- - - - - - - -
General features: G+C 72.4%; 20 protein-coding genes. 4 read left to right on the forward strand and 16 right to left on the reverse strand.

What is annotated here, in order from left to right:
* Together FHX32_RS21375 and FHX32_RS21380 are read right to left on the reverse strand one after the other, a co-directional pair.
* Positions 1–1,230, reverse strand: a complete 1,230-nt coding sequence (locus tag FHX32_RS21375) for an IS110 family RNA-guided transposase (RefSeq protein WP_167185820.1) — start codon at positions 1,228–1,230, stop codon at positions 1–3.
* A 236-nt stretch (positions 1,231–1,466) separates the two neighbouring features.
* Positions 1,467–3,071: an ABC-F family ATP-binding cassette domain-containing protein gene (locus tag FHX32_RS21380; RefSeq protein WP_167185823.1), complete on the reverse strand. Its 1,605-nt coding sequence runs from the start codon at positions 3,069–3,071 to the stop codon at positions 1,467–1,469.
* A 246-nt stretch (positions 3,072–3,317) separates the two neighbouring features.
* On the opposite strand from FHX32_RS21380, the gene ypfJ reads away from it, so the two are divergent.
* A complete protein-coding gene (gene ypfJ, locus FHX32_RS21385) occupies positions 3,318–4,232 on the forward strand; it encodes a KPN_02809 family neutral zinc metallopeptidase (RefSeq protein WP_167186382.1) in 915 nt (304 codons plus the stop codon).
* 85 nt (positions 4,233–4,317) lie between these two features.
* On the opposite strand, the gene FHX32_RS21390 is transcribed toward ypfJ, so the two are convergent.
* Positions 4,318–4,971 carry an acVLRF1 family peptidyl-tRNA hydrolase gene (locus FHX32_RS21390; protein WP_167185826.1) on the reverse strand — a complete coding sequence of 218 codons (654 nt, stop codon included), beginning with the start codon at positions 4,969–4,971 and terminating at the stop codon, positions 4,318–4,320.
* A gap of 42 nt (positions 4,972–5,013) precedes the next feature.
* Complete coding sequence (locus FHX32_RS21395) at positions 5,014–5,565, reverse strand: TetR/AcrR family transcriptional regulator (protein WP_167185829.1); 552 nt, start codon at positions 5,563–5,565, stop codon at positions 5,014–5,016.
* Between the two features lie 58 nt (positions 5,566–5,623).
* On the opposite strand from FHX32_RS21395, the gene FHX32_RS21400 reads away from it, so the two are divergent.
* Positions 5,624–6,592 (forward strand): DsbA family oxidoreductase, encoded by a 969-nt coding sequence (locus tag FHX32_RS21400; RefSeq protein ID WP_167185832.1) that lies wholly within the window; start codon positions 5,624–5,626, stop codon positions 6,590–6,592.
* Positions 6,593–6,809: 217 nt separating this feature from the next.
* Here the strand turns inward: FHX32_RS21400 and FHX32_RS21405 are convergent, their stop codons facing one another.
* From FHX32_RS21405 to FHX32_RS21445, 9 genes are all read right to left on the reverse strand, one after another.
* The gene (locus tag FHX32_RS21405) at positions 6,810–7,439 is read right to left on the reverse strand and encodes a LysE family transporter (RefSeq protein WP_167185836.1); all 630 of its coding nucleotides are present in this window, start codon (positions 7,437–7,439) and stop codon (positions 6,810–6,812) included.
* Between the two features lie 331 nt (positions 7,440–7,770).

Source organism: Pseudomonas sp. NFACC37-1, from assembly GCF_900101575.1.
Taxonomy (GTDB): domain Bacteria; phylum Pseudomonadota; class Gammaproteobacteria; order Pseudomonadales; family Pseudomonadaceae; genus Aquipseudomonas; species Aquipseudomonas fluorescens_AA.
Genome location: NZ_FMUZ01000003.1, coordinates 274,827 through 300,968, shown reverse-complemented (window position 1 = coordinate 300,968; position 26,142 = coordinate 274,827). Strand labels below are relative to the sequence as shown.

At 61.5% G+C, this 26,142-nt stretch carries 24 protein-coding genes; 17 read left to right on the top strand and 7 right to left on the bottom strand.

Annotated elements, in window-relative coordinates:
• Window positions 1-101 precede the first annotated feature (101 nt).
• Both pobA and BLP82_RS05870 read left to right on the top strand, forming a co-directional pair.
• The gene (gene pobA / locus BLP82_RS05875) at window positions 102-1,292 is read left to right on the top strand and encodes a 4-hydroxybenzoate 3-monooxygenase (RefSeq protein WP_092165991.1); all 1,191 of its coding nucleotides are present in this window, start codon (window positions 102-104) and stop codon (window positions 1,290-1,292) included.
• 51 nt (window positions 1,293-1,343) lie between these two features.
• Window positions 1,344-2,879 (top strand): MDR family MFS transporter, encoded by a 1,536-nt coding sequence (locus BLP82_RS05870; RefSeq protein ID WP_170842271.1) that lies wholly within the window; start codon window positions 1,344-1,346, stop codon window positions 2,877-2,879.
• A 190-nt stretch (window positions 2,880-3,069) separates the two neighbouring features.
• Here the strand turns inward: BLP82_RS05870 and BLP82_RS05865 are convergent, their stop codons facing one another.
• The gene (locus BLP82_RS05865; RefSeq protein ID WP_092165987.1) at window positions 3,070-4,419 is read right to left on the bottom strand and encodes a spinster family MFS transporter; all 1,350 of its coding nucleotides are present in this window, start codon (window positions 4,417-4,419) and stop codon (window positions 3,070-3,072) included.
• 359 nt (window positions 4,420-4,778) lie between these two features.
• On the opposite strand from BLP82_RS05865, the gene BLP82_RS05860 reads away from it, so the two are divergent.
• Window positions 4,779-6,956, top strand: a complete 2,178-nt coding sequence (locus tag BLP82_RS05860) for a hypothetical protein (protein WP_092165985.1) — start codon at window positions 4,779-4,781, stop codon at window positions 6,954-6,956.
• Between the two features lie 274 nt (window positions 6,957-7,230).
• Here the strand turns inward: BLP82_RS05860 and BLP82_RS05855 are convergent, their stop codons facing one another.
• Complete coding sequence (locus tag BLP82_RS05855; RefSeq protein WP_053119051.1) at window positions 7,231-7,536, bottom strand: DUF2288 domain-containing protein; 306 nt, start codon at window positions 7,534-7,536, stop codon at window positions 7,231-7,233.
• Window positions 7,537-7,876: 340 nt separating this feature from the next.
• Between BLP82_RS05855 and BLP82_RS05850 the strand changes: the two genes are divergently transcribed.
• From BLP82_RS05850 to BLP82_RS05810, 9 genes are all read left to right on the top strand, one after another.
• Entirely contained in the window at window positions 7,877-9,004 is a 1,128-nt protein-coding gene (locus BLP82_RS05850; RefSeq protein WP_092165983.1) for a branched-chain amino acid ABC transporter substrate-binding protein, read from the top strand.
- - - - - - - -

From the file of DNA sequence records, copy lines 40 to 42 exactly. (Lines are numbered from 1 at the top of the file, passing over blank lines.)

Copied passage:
• Here the strand turns inward: BLP82_RS05860 and BLP82_RS05855 are convergent, their stop codons facing one another.
• Complete coding sequence (locus tag BLP82_RS05855; RefSeq protein WP_053119051.1) at window positions 7,231-7,536, bottom strand: DUF2288 domain-containing protein; 306 nt, start codon at window positions 7,534-7,536, stop codon at window positions 7,231-7,233.
• Window positions 7,537-7,876: 340 nt separating this feature from the next.